Just two weeks after the Supreme Court’s ruling, details emerged about Suncor Energy’s effort to ask the EPA for permission to increase toxic emissions by 90 tons, including nitrogen oxides, carbon monoxide, and particulate matter at two of its plants in Commerce City. One refines oil into gasoline and the other produces asphalt for road construction.
Seeking permission to further pollute Colorado’s air has outraged environmental groups like 350 Colorado. Heidi Leathwood is a climate policy analyst for the grassroots organization. She says she expects more companies will seek such waivers in the future following the Court’s decision. “I think across the board this decision weakens the ability for the EPA to regulate toxins and co-pollutants. I think there has long been an agenda by the far right to do just that, and this ruling sets a really bad precedent.”
Climate officer Rink also worries about the wider ramifications. “This ruling will definitely have a drastic and negative impact on communities of color, Indigenous people, under-resourced communities, people living with chronic health conditions, babies, children, and older adults. Only the EPA can regulate the major polluters whose industrial emissions degrade the quality of the air we breathe, and it is a documented fact that more of these sources are located in communities of color and where people with low incomes live.”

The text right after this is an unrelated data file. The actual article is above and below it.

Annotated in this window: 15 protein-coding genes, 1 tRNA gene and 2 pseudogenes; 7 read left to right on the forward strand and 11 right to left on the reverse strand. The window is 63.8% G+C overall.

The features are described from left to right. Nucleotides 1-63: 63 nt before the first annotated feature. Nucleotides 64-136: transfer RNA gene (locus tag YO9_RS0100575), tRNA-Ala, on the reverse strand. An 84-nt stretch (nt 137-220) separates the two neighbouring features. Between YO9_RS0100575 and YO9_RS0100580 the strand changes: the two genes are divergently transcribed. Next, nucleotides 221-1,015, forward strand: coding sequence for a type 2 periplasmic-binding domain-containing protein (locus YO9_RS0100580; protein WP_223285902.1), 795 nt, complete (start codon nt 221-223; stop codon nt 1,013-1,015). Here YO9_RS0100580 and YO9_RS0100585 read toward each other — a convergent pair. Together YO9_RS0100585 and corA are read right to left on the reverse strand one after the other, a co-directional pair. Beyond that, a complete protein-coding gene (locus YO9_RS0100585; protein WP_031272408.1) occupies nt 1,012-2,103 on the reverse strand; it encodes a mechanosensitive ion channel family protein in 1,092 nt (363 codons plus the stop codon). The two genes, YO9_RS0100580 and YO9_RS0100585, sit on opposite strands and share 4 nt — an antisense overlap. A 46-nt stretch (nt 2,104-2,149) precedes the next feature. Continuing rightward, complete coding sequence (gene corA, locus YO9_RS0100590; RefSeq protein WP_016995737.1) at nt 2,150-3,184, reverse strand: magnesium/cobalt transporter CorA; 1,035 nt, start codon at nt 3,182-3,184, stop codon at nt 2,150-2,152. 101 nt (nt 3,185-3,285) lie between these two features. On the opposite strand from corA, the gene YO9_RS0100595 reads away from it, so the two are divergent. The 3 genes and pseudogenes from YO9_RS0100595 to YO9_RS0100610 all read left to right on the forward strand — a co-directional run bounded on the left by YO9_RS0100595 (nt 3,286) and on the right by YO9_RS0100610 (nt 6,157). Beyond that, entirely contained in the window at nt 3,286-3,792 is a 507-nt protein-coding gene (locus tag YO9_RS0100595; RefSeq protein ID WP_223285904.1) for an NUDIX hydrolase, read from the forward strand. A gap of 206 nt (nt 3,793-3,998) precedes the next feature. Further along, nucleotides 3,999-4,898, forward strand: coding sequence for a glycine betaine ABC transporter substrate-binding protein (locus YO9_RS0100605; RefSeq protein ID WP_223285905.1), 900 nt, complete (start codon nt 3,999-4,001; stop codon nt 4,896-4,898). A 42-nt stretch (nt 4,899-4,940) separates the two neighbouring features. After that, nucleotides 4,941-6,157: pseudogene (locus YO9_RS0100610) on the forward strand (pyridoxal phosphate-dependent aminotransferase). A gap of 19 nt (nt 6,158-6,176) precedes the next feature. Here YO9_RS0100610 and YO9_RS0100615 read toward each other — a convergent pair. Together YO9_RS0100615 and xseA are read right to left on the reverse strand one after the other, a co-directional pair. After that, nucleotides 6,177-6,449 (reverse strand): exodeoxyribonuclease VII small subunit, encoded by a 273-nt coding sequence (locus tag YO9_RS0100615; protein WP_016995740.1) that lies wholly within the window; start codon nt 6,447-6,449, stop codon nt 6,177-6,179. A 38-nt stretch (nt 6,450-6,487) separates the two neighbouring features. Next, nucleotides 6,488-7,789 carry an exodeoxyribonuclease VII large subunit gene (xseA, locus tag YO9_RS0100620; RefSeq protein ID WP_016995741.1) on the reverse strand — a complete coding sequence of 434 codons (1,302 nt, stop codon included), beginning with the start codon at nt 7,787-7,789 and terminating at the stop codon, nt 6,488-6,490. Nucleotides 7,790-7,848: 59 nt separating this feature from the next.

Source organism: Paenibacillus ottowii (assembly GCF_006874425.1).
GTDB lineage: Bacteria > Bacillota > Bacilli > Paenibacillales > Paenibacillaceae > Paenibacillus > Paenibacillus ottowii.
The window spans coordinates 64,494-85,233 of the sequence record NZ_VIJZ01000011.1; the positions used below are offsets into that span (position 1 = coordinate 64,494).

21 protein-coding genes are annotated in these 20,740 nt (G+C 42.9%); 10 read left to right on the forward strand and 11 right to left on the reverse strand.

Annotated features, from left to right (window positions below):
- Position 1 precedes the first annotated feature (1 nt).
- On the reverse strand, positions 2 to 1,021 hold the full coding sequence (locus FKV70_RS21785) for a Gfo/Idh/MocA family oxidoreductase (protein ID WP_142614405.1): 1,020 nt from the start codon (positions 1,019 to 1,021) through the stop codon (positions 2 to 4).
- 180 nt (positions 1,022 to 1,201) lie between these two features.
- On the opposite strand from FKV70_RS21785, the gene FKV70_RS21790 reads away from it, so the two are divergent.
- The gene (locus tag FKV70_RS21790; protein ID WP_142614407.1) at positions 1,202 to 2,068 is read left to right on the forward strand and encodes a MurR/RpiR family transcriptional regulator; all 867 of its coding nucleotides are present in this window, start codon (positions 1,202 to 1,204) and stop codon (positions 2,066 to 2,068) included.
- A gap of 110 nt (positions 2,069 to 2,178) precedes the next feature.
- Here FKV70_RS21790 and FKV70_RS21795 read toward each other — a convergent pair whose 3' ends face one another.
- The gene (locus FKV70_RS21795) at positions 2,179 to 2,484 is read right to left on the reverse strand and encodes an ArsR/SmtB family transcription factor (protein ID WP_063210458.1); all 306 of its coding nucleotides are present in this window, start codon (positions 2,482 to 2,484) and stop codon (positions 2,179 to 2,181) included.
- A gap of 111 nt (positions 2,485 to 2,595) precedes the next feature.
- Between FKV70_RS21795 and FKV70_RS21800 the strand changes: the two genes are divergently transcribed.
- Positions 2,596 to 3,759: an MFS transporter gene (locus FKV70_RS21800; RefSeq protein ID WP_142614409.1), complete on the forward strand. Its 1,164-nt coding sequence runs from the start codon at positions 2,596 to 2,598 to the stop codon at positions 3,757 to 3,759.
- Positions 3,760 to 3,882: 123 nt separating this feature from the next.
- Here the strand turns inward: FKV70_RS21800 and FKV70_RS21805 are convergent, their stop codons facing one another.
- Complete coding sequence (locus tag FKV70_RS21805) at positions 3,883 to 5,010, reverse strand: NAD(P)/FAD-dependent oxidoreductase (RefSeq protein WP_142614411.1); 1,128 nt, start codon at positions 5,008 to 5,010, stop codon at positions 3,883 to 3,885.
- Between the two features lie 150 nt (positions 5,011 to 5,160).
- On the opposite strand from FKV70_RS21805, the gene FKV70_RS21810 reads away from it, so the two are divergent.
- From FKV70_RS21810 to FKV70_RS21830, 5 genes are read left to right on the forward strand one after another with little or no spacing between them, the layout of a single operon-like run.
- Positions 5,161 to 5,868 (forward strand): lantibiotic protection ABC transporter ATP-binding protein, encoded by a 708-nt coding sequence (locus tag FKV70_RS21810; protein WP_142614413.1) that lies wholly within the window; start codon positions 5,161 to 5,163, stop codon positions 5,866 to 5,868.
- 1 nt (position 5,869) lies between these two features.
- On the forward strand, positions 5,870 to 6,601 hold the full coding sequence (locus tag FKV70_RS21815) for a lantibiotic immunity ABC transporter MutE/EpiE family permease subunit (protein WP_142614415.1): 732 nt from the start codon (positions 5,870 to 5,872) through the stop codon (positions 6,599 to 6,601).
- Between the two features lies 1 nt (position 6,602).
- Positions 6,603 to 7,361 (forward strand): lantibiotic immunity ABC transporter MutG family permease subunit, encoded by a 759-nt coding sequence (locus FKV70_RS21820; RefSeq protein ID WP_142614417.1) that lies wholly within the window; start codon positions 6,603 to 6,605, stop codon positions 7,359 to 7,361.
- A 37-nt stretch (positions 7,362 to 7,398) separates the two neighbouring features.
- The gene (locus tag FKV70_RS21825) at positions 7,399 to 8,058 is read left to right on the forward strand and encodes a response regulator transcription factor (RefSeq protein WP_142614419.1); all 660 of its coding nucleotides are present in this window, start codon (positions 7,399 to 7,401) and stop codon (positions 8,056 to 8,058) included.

The Supreme Court decision indicated that the only way the EPA can regulate greenhouse gas emissions broadly is for the U.S. Congress to pass legislation giving the agency that authority. “If people want to make change, they need to advocate for congressional mandates so the EPA has clear authority to move forward on climate change strategies. Call your representatives and senators. More public pressure is our best hope,” says Heikkila.
She also says the Biden administration may find creative ways to sidestep the ruling and effectively limit greenhouse gases by putting stringent controls on other pollutants. Still, those efforts could be completely reversed by a new administration. “The only long-lasting solution is for Congress to act,” says Heikkila.
Rink is more pessimistic. “The Court is well aware that most members of Congress don’t and never will have the scientific background to make such determinations, which is why it delegated that decision-making process to the administrative agencies in the first place.”
Leathwood says her organization is going to continue to advocate for even broader restrictions. She would like to see leaders at both the state and federal levels move more quickly to end fossil fuel production altogether. “We can’t just talk about stopping pollutants. The only way to dramatically reduce carbon emissions is to end our reliance on fossil fuels. We should be reducing oil and gas production, not ramping it up.”